It seems that Google’s Knowledge Graph is making headlines for erroneous information almost as often as it is for expansion and new features.
Less than a month ago, we looked a pretty embarrassing example, when the St. Louis Cardinals’ Wikipedia page was vandalized, only to have Google’s Knowledge Graph describing the team as “a gay butt sex team based in St. Louis.” Wikipedia cleaned it up much more quickly than Google did, and the search engine showed that to users for hours, right while “St. Louis Cardinals” was a highly searched team. It happened during the World Series. Oops.
Now, Alex Chitu at Google Operating System points us to another example of Google showing poor information. It’s not quite as bad as the Cardinals incident, but it does show a man dying before he was born.
When you search for Robert Greene, you’re greeted with the following “knowledge panel,” showing that the American author was born in 1959, and died in 1592.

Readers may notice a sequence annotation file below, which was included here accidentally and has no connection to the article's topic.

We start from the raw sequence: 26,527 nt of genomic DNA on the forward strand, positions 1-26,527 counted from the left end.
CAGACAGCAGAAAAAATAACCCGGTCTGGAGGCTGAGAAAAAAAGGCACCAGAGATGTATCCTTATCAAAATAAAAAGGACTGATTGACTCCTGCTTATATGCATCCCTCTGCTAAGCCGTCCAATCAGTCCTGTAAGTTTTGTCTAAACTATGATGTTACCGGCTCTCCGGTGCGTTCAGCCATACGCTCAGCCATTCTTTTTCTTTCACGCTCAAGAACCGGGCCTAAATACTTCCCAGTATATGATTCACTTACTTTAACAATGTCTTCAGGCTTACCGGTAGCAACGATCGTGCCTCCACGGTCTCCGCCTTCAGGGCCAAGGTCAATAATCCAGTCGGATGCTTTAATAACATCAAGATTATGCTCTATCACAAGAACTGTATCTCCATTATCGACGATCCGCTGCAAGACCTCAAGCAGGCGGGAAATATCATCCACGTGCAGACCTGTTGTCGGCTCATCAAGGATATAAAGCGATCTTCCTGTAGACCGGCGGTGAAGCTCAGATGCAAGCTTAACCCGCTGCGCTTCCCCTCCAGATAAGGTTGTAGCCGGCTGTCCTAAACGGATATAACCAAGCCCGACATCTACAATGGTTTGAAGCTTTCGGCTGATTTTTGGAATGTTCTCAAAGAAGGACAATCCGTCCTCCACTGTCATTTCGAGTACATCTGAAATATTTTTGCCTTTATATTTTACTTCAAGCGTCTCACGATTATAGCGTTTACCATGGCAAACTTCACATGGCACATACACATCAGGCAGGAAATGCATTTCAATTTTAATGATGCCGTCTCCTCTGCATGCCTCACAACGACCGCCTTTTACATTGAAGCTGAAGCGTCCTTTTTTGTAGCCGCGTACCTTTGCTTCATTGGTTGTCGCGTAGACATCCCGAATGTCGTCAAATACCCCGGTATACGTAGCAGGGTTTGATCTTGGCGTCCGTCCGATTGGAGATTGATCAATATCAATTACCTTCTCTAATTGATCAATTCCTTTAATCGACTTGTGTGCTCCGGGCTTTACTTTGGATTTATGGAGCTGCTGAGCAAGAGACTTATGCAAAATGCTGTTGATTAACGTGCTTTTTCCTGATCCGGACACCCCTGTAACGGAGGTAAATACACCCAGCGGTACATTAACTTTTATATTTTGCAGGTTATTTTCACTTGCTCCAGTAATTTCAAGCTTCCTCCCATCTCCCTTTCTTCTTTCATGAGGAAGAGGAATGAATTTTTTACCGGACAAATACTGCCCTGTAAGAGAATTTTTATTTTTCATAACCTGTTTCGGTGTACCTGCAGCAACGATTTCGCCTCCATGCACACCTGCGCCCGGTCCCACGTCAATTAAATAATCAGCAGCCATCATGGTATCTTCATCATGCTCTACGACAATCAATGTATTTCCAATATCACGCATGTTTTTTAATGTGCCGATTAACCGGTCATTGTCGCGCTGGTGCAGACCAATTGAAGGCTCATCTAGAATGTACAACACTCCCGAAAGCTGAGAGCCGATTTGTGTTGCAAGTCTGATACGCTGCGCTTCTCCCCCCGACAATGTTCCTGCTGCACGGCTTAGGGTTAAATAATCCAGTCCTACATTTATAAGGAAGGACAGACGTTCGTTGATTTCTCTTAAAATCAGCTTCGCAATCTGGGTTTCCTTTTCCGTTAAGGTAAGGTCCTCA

In reality, not only is Robert Greene from the 20th century, he’s also not dead.
As Chitu points out there was also a British author by the same name, who actually did die in 1592, so that’s where the confusion comes from. However, one of the main points of the Knowledge Graph is to help searchers differentiate between things of the same name, so it can better serve results. Ideally, Google would show one Robert Greene, and offer the option to “see results about” the other.
That’s not happening here (though I imagine it will once Google realizes what’s going on). We’ve seen the Knowledge Graph mix up things of the same name in the past too.
Remember when it was showing a picture of Brandy (the singer) for Brandy the drink?
We know the Knowledge Graph is not perfect, and Google has acknowledged as much, but it’s a bit disturbing that the amount of mistakes exposed seems to be trending upwards, especially considering that it now includes info on nutrition and medicine.